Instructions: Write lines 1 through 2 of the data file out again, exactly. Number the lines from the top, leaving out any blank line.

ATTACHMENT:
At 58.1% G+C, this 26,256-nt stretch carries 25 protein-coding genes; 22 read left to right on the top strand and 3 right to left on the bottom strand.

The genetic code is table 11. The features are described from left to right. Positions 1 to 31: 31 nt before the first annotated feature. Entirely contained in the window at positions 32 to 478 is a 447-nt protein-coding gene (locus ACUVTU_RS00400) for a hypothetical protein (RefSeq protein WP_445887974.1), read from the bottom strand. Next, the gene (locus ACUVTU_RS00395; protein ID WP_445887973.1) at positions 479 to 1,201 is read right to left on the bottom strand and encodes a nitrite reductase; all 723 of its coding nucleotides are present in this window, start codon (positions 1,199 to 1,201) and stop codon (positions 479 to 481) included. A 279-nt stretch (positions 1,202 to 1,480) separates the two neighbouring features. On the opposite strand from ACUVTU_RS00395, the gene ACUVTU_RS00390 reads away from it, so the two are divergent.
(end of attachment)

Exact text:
At 58.1% G+C, this 26,256-nt stretch carries 25 protein-coding genes; 22 read left to right on the top strand and 3 right to left on the bottom strand.

The genetic code is table 11. The features are described from left to right. Positions 1 to 31: 31 nt before the first annotated feature. Entirely contained in the window at positions 32 to 478 is a 447-nt protein-coding gene (locus ACUVTU_RS00400) for a hypothetical protein (RefSeq protein WP_445887974.1), read from the bottom strand. Next, the gene (locus ACUVTU_RS00395; protein ID WP_445887973.1) at positions 479 to 1,201 is read right to left on the bottom strand and encodes a nitrite reductase; all 723 of its coding nucleotides are present in this window, start codon (positions 1,199 to 1,201) and stop codon (positions 479 to 481) included. A 279-nt stretch (positions 1,202 to 1,480) separates the two neighbouring features. On the opposite strand from ACUVTU_RS00395, the gene ACUVTU_RS00390 reads away from it, so the two are divergent.